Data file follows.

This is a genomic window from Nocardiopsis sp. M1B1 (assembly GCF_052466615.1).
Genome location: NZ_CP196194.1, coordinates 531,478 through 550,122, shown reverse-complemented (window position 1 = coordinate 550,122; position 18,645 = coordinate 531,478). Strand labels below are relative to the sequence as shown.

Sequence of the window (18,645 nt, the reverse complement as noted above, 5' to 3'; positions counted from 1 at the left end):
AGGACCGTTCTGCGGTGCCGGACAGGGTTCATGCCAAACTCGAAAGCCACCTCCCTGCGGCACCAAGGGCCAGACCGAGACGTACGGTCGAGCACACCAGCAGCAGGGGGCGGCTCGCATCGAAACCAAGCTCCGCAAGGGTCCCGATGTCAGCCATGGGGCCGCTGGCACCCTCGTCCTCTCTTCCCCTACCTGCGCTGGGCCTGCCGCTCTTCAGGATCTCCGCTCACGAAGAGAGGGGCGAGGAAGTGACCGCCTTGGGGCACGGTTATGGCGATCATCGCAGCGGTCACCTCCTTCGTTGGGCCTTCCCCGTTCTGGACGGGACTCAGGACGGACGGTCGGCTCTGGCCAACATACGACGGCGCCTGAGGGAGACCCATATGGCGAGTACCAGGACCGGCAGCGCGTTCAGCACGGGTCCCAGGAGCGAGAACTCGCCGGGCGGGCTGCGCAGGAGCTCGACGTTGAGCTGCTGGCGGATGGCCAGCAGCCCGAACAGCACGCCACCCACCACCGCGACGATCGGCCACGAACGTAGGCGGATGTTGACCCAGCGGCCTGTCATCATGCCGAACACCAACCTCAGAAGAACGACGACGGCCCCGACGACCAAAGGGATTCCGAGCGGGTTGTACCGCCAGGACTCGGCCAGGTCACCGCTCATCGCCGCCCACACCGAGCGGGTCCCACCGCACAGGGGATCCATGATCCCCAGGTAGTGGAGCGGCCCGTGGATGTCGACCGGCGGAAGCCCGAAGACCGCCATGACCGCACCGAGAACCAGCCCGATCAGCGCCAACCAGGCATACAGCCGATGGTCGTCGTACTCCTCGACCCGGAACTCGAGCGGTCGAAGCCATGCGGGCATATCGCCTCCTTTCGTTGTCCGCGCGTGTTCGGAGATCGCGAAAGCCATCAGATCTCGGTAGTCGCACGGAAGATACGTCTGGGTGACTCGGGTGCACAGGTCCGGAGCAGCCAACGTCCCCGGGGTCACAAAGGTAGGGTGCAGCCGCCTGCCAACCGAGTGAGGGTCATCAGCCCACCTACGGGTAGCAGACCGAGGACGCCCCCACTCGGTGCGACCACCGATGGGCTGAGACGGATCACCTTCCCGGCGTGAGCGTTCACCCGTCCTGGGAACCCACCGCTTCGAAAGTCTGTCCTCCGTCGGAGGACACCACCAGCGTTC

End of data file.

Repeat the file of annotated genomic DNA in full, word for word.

This is a genomic window from Nocardiopsis sp. M1B1 (assembly GCF_052466615.1).
Genome location: NZ_CP196194.1, coordinates 531,478 through 550,122, shown reverse-complemented (window position 1 = coordinate 550,122; position 18,645 = coordinate 531,478). Strand labels below are relative to the sequence as shown.

Sequence of the window (18,645 nt, the reverse complement as noted above, 5' to 3'; positions counted from 1 at the left end):
AGGACCGTTCTGCGGTGCCGGACAGGGTTCATGCCAAACTCGAAAGCCACCTCCCTGCGGCACCAAGGGCCAGACCGAGACGTACGGTCGAGCACACCAGCAGCAGGGGGCGGCTCGCATCGAAACCAAGCTCCGCAAGGGTCCCGATGTCAGCCATGGGGCCGCTGGCACCCTCGTCCTCTCTTCCCCTACCTGCGCTGGGCCTGCCGCTCTTCAGGATCTCCGCTCACGAAGAGAGGGGCGAGGAAGTGACCGCCTTGGGGCACGGTTATGGCGATCATCGCAGCGGTCACCTCCTTCGTTGGGCCTTCCCCGTTCTGGACGGGACTCAGGACGGACGGTCGGCTCTGGCCAACATACGACGGCGCCTGAGGGAGACCCATATGGCGAGTACCAGGACCGGCAGCGCGTTCAGCACGGGTCCCAGGAGCGAGAACTCGCCGGGCGGGCTGCGCAGGAGCTCGACGTTGAGCTGCTGGCGGATGGCCAGCAGCCCGAACAGCACGCCACCCACCACCGCGACGATCGGCCACGAACGTAGGCGGATGTTGACCCAGCGGCCTGTCATCATGCCGAACACCAACCTCAGAAGAACGACGACGGCCCCGACGACCAAAGGGATTCCGAGCGGGTTGTACCGCCAGGACTCGGCCAGGTCACCGCTCATCGCCGCCCACACCGAGCGGGTCCCACCGCACAGGGGATCCATGATCCCCAGGTAGTGGAGCGGCCCGTGGATGTCGACCGGCGGAAGCCCGAAGACCGCCATGACCGCACCGAGAACCAGCCCGATCAGCGCCAACCAGGCATACAGCCGATGGTCGTCGTACTCCTCGACCCGGAACTCGAGCGGTCGAAGCCATGCGGGCATATCGCCTCCTTTCGTTGTCCGCGCGTGTTCGGAGATCGCGAAAGCCATCAGATCTCGGTAGTCGCACGGAAGATACGTCTGGGTGACTCGGGTGCACAGGTCCGGAGCAGCCAACGTCCCCGGGGTCACAAAGGTAGGGTGCAGCCGCCTGCCAACCGAGTGAGGGTCATCAGCCCACCTACGGGTAGCAGACCGAGGACGCCCCCACTCGGTGCGACCACCGATGGGCTGAGACGGATCACCTTCCCGGCGTGAGCGTTCACCCGTCCTGGGAACCCACCGCTTCGAAAGTCTGTCCTCCGTCGGAGGACACCACCAGCGTTC